This is an example of Frazer’s concept of homeopathic magic in practice. Homeopathic magic is the idea that like produces like—in this case, that negative energy from menstruation draws evil spirits or other types of negative energy into crops and food. In addition, outside the context of Hawaii, farming superstitions are quite a common phenomenon, due to the uncontrollable environmental risks that are involved in growing crops. Any superstitions that provide any additional sense of personal control over the environment helps to ease anxiety.

As someone who is also not Native Hawaiian, the interviewer agrees with the subject’s opinion that it is improper to judge the morality of this superstition. The interviewer would like to further argue that trying to evaluate whether a folk belief is discriminatory is unproductive. Folk beliefs are not necessarily adopted with social justice theory in mind—nor should they be coerced into forming some sort of coherent ideology. Folklore is unofficial discourse with no predestined direction of development, and to treat it as if it were a systemic institution would be scientifically inaccurate.

Customs
general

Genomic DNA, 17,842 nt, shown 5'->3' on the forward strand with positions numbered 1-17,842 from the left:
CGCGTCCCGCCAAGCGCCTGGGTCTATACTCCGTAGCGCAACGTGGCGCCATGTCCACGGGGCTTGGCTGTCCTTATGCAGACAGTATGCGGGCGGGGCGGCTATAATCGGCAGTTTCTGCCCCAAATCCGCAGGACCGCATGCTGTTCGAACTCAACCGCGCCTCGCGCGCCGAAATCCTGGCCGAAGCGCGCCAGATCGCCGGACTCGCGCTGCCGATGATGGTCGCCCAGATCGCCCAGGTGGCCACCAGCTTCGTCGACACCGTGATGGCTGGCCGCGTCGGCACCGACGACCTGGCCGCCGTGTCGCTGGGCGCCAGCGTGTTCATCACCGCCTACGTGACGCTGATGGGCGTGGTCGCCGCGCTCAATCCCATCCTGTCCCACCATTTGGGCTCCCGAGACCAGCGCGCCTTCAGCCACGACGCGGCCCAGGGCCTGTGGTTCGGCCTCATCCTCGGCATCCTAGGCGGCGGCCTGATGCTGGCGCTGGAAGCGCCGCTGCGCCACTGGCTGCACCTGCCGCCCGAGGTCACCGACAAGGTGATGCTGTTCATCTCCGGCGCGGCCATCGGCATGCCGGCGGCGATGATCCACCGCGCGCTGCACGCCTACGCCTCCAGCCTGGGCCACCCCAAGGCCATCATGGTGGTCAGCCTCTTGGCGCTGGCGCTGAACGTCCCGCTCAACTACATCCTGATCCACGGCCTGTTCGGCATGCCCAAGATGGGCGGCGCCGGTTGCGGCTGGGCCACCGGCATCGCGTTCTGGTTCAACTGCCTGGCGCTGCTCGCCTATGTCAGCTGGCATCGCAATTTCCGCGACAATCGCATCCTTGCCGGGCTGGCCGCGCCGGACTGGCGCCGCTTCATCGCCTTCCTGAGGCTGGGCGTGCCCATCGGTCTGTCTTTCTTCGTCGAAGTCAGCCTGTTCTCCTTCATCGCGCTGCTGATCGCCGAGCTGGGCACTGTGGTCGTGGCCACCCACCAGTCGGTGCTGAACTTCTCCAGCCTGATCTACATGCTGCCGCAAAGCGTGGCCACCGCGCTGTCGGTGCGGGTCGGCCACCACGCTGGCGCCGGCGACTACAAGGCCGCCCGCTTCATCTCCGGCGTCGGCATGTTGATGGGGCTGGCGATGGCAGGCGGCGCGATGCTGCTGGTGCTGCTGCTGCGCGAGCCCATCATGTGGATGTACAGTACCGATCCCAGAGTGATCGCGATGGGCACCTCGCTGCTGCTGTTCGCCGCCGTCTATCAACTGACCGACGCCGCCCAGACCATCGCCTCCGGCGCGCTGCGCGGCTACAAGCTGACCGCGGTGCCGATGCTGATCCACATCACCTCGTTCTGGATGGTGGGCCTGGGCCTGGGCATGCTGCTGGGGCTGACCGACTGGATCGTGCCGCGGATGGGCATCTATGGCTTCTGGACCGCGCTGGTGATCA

Gestures
Legends

Shaka Hand Sign — Hawaiian Legend

Text

The following piece was collected during a conversation with a girl who had recently visited Hawaii. We had been discussing the varying uses of the shaka, commonly referred to as the “hang loose” gesture. The girl will hereafter be referred to as the “Informant” and I, the “Collector”.

Informant: “So, I was talking to my cousins who live there and we were talking about how to properly do the shaka sign. I told them that I felt slightly phony trying to pull it off because I don’t surf, but they told me that it’s not only for surfers. They said it was their way of saying ‘hello’. They told me that apparently, the reason why it was thumb and pinky out, all other fingers closed, was because there was a Hawaiian man once who lost his fingers, they don’t know how, but that he lost his fingers and that was just how he waved.”

Collector: “Was it because of a surfing accident? Is that why it’s a surfer sign here?”

Informant: “They don’t know why, they think it’s because of a shark or surfing accident.”

Context

            The Informant learned this belief when she was visiting her cousins in Hawaii. The Informant believed her cousins and thought the origin of the shaka, according to the cousins, seemed like a reasonable beginning of the very popular hand sign. The Informant believes there must be some truth to this, mainly because it originated somehow, it’s very possible this is the reason why.

Interpretation